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There he was, an African American spiritual leader of one of the most elite, mostly white congregations in America.  He was gay.  He believed utterly in his God and in his saviour — and he was wise enough to read in scripture the meanings that celebrated rather than condemned his person and his life. He accepted the wages of rage and invective that his words and his existence sometimes evoked.  He found the best revenge:  a life both well lived and deeply enjoyed.

Again:  his faith I never shared. I argued with him when I thought he was poaching — he spoke at an Aspen  conference where I’d been asked to talk a bit on Einstein, and I told him then that I did not buy his particular path through the science-faith minefield.

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He parried with enormous gusto, and a bit of that gift of ironic amusement I’d felt before, because, I think, to him the urgent task was to find ways to be of use and value to others and one’s self.  Which is to say that, at least as we talked, we converged on the view that the point of doing religion was not to buy a ticket on God’s train, but to act well enough in this world so that were such a train to come, you’d be able to get on board.  I believe he simply saw the science-religion wars as rather missing that point, which is a view I agree with in the abstract, though I regret that the faux religiousity of the anti-science crowd among us now makes it almost impossible to escape that particular battle.

Peter had flaws; he was, as the rest of us are, hardly a perfect human.

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But the measure of the man is that he used his public position to preach with firmness in the right as his God gave him to see the right.  He self-described as conservative, but undertook radical action and argument as required — famously coming out publicly in 1991 when incidents of gay bashing at Harvard evoked his sense of duty:

“I don’t like being the main exhibit, but this was an unusual set of circumstances, in that I felt I had a particular resource that nobody else there possessed.”

He was radical too, in his claim that a commitment to Jesus demanded something more than mere fandom.  In an interview on NPR on 2007, he said:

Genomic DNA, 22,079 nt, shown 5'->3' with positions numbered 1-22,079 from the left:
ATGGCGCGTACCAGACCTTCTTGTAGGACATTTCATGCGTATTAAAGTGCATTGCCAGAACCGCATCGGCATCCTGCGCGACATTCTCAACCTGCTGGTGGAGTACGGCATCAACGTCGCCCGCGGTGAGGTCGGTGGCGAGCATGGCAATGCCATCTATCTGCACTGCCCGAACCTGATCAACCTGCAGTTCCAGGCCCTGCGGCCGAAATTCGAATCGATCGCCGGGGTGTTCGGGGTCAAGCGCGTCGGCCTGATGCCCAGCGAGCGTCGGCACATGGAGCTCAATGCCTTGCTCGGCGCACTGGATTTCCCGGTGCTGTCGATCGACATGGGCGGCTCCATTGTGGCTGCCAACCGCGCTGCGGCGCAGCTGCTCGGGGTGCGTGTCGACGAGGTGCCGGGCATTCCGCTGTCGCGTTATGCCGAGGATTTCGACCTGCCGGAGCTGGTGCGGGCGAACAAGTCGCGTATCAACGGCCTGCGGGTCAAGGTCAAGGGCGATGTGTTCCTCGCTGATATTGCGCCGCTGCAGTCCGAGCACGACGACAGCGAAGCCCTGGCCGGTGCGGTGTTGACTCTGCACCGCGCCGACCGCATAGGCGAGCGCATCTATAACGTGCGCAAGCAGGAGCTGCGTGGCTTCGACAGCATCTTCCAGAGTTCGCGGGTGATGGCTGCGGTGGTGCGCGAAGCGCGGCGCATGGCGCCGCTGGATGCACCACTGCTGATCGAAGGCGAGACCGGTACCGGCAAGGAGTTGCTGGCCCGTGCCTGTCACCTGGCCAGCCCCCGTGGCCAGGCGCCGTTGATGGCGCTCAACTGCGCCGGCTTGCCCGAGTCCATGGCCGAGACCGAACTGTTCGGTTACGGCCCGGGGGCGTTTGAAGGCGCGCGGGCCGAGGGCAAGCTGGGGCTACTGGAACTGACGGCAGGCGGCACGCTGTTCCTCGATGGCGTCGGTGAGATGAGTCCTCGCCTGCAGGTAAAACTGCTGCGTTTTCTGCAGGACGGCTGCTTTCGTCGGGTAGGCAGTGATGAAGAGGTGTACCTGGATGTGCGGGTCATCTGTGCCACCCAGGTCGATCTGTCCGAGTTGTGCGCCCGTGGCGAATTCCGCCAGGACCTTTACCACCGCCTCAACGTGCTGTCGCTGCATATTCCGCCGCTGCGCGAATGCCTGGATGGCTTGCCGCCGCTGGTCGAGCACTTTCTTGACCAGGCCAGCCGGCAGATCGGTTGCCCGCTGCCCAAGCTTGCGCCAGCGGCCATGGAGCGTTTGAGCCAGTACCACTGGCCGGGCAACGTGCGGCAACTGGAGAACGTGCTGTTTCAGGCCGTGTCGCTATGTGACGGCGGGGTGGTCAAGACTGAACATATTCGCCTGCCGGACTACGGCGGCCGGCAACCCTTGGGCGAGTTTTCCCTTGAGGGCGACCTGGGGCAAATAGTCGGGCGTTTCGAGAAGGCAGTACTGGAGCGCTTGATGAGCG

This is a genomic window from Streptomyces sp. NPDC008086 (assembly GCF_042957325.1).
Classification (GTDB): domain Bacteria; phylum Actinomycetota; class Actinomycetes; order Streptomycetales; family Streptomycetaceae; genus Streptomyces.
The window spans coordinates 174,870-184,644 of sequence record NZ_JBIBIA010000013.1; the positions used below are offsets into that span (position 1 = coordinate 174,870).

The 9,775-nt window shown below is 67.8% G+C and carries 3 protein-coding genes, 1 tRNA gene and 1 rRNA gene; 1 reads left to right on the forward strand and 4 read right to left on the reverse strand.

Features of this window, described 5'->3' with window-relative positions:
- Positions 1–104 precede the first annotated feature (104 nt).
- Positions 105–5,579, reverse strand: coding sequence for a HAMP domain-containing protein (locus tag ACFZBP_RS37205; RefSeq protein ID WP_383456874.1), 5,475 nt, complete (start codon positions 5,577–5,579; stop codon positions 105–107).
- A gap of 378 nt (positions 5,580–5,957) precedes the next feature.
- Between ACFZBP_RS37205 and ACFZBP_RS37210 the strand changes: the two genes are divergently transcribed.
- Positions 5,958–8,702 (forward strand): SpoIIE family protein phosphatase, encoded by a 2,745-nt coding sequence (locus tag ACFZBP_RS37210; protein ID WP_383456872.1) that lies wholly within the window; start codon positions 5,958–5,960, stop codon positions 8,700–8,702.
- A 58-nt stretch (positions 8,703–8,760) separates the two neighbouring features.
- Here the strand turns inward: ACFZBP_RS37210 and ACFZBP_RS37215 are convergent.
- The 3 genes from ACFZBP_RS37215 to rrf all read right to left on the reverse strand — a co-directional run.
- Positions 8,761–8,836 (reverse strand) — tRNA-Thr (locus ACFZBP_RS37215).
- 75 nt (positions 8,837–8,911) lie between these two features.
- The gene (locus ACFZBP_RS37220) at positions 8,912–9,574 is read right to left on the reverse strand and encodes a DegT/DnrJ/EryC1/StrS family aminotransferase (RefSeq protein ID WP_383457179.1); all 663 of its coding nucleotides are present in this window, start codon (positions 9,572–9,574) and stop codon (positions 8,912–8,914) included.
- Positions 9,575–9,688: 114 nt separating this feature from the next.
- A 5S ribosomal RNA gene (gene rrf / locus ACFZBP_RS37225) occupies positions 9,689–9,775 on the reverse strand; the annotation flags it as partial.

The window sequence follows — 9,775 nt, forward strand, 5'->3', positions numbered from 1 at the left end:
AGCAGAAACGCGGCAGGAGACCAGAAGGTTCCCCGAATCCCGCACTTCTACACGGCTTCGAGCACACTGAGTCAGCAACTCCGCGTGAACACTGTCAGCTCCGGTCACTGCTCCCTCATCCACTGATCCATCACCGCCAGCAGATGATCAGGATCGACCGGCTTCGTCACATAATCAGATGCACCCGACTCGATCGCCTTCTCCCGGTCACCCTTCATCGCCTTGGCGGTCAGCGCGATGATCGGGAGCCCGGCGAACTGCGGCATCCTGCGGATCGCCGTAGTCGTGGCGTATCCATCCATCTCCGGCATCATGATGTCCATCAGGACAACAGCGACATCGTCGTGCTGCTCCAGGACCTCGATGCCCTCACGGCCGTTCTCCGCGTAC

The scandal is the fact that we seem to pay so little attention to the content of Jesus’ teaching and a great deal of attention to Jesus.

So I am proposing here that we might, in fact, look at what Jesus says, rather than who it is that says it, and that might be exciting, and we might find something, by our modern standards, which is rather scandalous.

…I mean, if you look at Jesus in the New Testament, you will discover that he spends almost a disproportionate amount of time with the people who were on the fringes of his society.

And so, if he came back today, we might wonder, who are the people on the fringes of our society with whom he would be spending time? And my guess is he wouldn’t be spending time with most of us who are at church all of the time. I don’t think he’d be spending time with most of the theologians or the radio or TV evangelists.

I think he’d be spending time with those people whom we tend to marginalize. He’d still be spending time with the prostitutes. I think he’d be spending time with minorities of every kind — racial and sexual and others — and I think we might be surprised to discover that nothing on that point has changed, as far as Jesus is concerned.

…Do we practice these things [love thy neighbor, etc.] among people who are very much like ourselves, which tends to be what the church does? Or are we meant to practice them among everybody? And that means people who don’t vote as we do, or who don’t look as we do, or who don’t live where we do, who don’t share all of our values.

It’s Jesus who redefines who the “other” is. There is no other, as far as Jesus is concerned.

I don’t speak Jesus-speak; I don’t go to church; I’m rarely in synagogue these days.  But I get the meaning of what Peter said here in his terms.  It translates just fine into mine.

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I hadn’t seen Peter for at least a couple of years when I got the news this morning.  The last time I ran into him in Harvard Square he told me to rejoin the lunch group I’d left years ago; there was always more to talk about.  I planned to, and I told him I would, but being a father, trying to grab time with my wife, writing, students, moving house, cats to the vet…you know the tune.  It didn’t matter.  The Rev. Gomes was made of granite, and the mighty river of his voice ran through it.  He would be there when I had time.

And now he is not; Peter Gomes is dead, much too soon.

RIP.

Image:  Claude Monet, The Lunch, c. 1874